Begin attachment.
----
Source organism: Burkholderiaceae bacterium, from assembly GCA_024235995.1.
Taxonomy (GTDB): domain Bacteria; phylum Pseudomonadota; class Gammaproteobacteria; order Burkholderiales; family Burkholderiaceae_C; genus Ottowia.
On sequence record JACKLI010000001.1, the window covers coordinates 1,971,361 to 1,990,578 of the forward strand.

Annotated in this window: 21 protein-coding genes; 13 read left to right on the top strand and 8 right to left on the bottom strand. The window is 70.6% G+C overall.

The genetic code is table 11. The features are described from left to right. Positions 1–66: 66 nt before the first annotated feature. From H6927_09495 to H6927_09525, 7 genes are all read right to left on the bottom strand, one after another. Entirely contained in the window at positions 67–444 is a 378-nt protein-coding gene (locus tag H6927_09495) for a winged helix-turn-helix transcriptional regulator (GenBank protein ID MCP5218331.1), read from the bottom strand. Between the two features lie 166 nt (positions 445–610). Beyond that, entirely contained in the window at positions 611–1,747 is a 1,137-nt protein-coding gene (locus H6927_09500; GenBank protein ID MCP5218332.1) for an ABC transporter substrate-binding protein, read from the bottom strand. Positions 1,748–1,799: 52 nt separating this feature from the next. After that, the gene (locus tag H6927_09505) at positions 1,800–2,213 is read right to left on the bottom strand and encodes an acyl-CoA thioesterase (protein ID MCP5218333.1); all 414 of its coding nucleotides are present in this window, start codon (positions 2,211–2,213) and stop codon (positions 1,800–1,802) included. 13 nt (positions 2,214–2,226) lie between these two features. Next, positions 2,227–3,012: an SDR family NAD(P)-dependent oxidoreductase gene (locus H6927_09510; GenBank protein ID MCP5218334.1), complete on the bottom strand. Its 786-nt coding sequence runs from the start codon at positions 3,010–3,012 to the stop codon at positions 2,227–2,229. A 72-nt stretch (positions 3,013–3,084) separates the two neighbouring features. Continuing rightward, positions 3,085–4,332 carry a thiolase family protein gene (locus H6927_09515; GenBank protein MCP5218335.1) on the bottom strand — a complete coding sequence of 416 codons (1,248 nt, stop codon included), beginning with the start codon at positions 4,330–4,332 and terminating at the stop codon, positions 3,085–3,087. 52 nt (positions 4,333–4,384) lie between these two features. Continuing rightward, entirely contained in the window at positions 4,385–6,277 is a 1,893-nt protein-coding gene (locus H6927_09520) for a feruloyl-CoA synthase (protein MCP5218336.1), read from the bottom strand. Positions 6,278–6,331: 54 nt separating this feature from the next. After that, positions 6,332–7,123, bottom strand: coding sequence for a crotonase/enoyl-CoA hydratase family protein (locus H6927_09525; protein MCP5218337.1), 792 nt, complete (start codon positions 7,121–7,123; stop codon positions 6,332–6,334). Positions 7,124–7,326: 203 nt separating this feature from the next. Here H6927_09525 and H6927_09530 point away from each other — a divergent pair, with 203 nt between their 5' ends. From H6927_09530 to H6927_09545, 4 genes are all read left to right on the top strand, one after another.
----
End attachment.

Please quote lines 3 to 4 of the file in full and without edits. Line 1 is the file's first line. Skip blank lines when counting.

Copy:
On sequence record JACKLI010000001.1, the window covers coordinates 1,971,361 to 1,990,578 of the forward strand.

Annotated in this window: 21 protein-coding genes; 13 read left to right on the top strand and 8 right to left on the bottom strand. The window is 70.6% G+C overall.